The Government has purchased enough of the Pfizer/BioNTech Covid-19 vaccine for every New Zealander, Prime Minister Jacinda Ardern says.
The Government has signed an advance purchase agreement for an additional 8.5 million doses on top of what it has already bought, bringing the total order to 10 million – enough for five million people to get the two shots needed to be fully vaccinated.
Ardern said the decision to make Pfizer New Zealand’s primary vaccine provider was based on it being shown to be about 95 percent effective at preventing symptomatic infection.
“Whilst the Pfizer vaccine does need to be kept at ultra-cold temperatures, this challenge is offset by only having to deal with one vaccine, rather than multiple vaccines with multiple protocols. It will simplify our vaccine rollout.
“This purchase marks a significant milestone in New Zealand’s fight against Covid-19. We can take heart that we’ve now secured one of the strongest and more effective tools in the Covid-19 toolkit,” Ardern said.
The additional vaccines are expected to arrive during the second half of the year.
Covid-19 Response Minister Chris Hipkins said the Ministry of Health was now working with Pfizer on the delivery schedule to ensure a “smooth rollout”.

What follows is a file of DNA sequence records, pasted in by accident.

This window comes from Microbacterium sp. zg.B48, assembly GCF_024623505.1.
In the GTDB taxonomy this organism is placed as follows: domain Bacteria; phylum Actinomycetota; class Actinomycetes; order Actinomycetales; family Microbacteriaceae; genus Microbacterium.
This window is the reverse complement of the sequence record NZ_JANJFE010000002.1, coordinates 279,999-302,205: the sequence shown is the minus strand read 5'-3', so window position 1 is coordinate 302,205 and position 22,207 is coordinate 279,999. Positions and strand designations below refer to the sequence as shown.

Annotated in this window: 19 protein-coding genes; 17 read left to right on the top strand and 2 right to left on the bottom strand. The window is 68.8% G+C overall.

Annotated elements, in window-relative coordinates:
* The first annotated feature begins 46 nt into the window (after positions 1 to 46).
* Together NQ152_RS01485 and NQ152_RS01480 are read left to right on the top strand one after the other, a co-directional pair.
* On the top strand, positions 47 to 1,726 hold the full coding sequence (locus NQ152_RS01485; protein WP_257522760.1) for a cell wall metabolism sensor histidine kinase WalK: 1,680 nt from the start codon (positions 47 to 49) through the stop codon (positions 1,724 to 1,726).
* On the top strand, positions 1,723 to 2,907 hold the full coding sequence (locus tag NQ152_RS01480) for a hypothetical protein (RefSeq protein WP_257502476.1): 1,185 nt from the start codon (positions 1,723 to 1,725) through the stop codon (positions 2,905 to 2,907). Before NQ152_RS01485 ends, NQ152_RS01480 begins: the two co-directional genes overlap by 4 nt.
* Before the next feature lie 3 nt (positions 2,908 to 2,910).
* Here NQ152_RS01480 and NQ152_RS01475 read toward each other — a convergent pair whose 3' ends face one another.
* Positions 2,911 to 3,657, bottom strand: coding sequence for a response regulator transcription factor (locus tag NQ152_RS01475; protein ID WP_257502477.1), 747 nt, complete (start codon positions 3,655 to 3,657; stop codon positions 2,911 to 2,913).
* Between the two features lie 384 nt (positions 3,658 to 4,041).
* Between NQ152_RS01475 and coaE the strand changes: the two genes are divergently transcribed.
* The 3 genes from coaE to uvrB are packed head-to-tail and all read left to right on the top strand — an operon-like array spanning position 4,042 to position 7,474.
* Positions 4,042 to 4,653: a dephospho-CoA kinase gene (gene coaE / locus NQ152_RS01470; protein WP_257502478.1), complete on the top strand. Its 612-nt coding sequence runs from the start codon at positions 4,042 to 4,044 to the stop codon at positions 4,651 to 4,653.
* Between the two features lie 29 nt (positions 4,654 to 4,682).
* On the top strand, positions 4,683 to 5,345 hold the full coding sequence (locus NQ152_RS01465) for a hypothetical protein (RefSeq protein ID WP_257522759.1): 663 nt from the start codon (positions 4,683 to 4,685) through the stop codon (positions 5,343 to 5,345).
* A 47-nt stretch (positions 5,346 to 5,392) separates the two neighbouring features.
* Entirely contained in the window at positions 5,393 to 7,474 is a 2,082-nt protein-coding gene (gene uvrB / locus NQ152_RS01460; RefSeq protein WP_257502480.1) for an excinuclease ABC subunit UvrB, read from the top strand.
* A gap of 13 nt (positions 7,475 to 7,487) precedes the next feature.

He said consideration was also being given to how best to use vaccine doses that don’t end up being needed in New Zealand.
“We are working on options for donating surplus doses across our wider portfolio to the Pacific and developing countries worldwide.
“Options could include delaying delivery to New Zealand, in order to free up supply for other countries in the short-term, or donating spare vaccines to other countries”, Hipkins said.
Five new cases in MIQ today
Earlier today the Ministry of Health revealed there were five new cases of Covid-19 in managed isolation facilities and no new community cases.
Yesterday the Ministry revealed a new case had been identified in an Air New Zealand crew member during routine surveillance testing.
The crew member went into quarantine, while their household contacts tested negative but remained in isolation at home as a precaution.
The ministry said the case remained symptom-free so public health staff were conservatively considering they may have been infectious since their last negative test on 28 February.
The Ministry said the risk to the public was considered low because the case had limited contact with people and locations as Auckland was in Alert Level 3 at the time.
The person was believed to have been infected overseas shortly before they received a dose of the vaccine. Vaccines require two doses and take weeks to provide maximum protection.
New Zealand’s alert levels dropped at 6am on Sunday morning, with Auckland at Level 2 and the rest of the country at Level 1.